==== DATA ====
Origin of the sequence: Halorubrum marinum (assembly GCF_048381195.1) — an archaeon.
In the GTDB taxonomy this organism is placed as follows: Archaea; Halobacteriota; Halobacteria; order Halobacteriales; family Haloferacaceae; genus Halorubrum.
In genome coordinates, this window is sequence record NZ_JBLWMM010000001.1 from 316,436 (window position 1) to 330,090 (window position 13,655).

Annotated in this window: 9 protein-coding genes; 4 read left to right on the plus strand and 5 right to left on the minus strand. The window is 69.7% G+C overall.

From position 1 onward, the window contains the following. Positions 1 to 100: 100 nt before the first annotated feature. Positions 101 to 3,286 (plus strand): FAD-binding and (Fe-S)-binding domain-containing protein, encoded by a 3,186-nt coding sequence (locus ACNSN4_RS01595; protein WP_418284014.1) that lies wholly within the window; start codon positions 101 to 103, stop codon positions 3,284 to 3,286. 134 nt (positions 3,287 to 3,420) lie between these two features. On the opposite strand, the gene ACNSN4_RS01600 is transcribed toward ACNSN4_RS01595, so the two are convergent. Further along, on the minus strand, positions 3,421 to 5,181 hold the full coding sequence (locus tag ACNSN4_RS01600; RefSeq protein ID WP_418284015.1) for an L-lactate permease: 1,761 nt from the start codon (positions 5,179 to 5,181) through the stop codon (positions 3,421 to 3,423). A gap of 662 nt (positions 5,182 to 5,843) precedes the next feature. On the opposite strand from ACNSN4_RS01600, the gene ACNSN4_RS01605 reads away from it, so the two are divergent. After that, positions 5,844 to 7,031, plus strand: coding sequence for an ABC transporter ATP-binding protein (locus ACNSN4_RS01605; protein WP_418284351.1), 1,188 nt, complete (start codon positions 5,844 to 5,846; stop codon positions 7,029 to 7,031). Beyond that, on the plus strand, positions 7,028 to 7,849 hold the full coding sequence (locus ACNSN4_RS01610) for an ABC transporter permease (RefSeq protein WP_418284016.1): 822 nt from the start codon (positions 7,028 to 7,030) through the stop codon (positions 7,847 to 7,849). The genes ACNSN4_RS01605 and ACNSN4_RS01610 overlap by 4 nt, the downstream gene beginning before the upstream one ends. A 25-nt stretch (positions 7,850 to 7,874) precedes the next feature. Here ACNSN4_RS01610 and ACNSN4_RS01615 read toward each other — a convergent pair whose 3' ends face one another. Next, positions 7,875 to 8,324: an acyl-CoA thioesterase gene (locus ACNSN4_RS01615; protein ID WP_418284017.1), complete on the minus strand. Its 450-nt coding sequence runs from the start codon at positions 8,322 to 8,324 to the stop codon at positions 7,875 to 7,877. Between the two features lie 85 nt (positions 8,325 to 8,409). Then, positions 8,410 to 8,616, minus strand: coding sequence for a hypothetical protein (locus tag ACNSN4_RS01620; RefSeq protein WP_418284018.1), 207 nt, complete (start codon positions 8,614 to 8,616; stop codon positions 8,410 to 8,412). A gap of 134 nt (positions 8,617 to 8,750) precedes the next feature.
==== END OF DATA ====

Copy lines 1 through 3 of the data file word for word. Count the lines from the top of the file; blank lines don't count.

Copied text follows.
Origin of the sequence: Halorubrum marinum (assembly GCF_048381195.1) — an archaeon.
In the GTDB taxonomy this organism is placed as follows: Archaea; Halobacteriota; Halobacteria; order Halobacteriales; family Haloferacaceae; genus Halorubrum.
In genome coordinates, this window is sequence record NZ_JBLWMM010000001.1 from 316,436 (window position 1) to 330,090 (window position 13,655).